Figure 3: Results of statistical significance test using Spearman correlation between questionnaires. The weight indicates the correlation value and the value in parentheses is the p-value (p-value0.05 indicates statistical significance).

The survey results revealed that most people were satisfied with the performance of PicTalky. For each question, 80% to 90% of the responses were satisfied and approximately 90% of the responses stated that it will be helpful to people with developmental disabilities. However, the UI of PicTalky still requires improvement and the performance of the GEC system should be enhanced. In particular, according to the results of the Spearman correlation de2016comparing of the sentences, as illustrated in Figure 3, the correlation between Q1 and Q2 was high, which indicates that the purpose of this study was well reflected. Although the correlation between Q1 and Q5, and that between Q2 and Q5 were lower than the others, their p-values were lower than 0.05; thus, the results were statistically significant.

5 PicTalky with Robotics and Web Applications

We have distributed PicTalky as a Web application. The Web page is freely available and it is designed with a clear UI for easy access. In addition to the Web service, we have applied robotics technology to PicTalky. The NAO robot shamsuddin2011humanoid; jokinen2014multimodal is mounted in the communication module of PicTalky. We have created a human–robot interaction system whereby the NAO robot has a conversation with the end users and the pictograms are printed onto the connected screen. As children show substantial interest in robots, this will aid in more familiar education as opposed to Web or other applications (sennott2019aac). The video of our demo is also attached with our paper101010https://bit.ly/2SunbaW.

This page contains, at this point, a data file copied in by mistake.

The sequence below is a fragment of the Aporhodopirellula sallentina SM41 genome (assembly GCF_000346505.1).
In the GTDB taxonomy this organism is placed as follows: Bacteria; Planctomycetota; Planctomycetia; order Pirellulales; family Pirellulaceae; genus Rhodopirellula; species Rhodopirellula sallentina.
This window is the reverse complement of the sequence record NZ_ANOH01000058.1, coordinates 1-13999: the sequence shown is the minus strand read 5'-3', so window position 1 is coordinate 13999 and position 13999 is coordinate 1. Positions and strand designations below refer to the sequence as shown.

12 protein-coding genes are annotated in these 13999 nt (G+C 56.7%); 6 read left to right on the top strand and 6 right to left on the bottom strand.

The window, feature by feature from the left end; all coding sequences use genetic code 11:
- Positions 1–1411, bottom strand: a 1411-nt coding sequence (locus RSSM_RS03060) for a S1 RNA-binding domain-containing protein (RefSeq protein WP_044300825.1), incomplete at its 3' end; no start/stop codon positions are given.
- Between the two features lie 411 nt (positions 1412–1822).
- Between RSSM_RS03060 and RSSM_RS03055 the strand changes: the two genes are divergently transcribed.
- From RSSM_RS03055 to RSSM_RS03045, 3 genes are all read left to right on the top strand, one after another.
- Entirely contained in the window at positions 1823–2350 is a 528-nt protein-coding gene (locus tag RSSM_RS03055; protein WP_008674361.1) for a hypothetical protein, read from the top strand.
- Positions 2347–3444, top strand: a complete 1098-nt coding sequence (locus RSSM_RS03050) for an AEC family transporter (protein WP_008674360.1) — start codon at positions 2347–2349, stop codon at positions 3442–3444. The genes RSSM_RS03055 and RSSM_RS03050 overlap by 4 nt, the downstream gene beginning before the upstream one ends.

To the best of our knowledge, this study is the first to apply PicTalky to the NAO robot and to develop robotics AAC for the first time.

6 Conclusion and Future Work

We have proposed PicTalky, which is an AI-based AAC service. The aim of PicTalky is to provide communication and connection among all people, without anyone being excluded. In the future, we plan to expand the PicTalky data to multilingual data and to make it fully open. In addition, we will conduct various ai for accessibility studies to improve the quality of life for the disabled.


This research was supported by the MSIT(Ministry of Science and ICT), Korea, under the ITRC(Information Technology Research Center) support program(IITP-2018-0-01405) supervised by the IITP(Institute for Information & Communications Technology Planning & Evaluation) and supported by the MSIT(Ministry of Science and ICT), Korea, under the ICT Creative Consilience program(IITP-2021-2020-0-01819) supervised by the IITP(Institute for Information & communications Technology Planning & Evaluation). This work is the extended version of our papers [park2020ai]. Finally, the authors thank Yanghee Kim (rumbinie4@gmail.com) for provide initial ideas and proofreading.


Appendix A Qualitative Analysis

In Table 3, the input sentences contain grammatical problems, including fronting, infinitive, article, spelling, plural -s, and irregular past form errors. The PicTalky Web demo shows users the most appropriate pictograms and the output sentences with the errors corrected. Note that if the Neural GEC module cannot correct grammatical errors, the NLU module can compensate for it. However, these aspects need to be supplemented through future research.

Input sentence Output sentence Pictogram
* Is the dog is tired? Is the dog tired?
* Do I can eat a pizza? Can I eat a pizza?
* I love play the baseball I love to play baseball
* I love danceing with a friends I love dancing with friends
* He taked my toy! He took my toy!
Table 3: Example sentences and pictograms for qualitative analysis created by PicTalky Web demo.

Appendix B PicTalky Satisfaction Questionnaires

It is difficult to employ the nonverbal child. That is why we identified the extreme difficulty in performing a large-scale survey. Therefore, we conducted a system satisfaction survey to 53 people with 43 experts in language disabilities, including ten nonverbal children. The experts consist of thirty teachers of nonverbal children and the thirteen professionals who majored in language disabilities from Korea University Anam Hospital.

Q1. Are you satisfied with the overall performance of PicTalky?
Q2. Do you think this system will be helpful to people with language developmental disabilities?
Q3. Are you satisfied with the usability and UI of PicTalky?
Q4. Are you satisfied with the performance of the grammar error correction system?
Q5. Are you satisfied with the results of the text-to-pictogram function?
Table 4: Questions of PicTalky satisfaction survey.

Appendix C Screenshot

Figure 4: PicTalky Web application.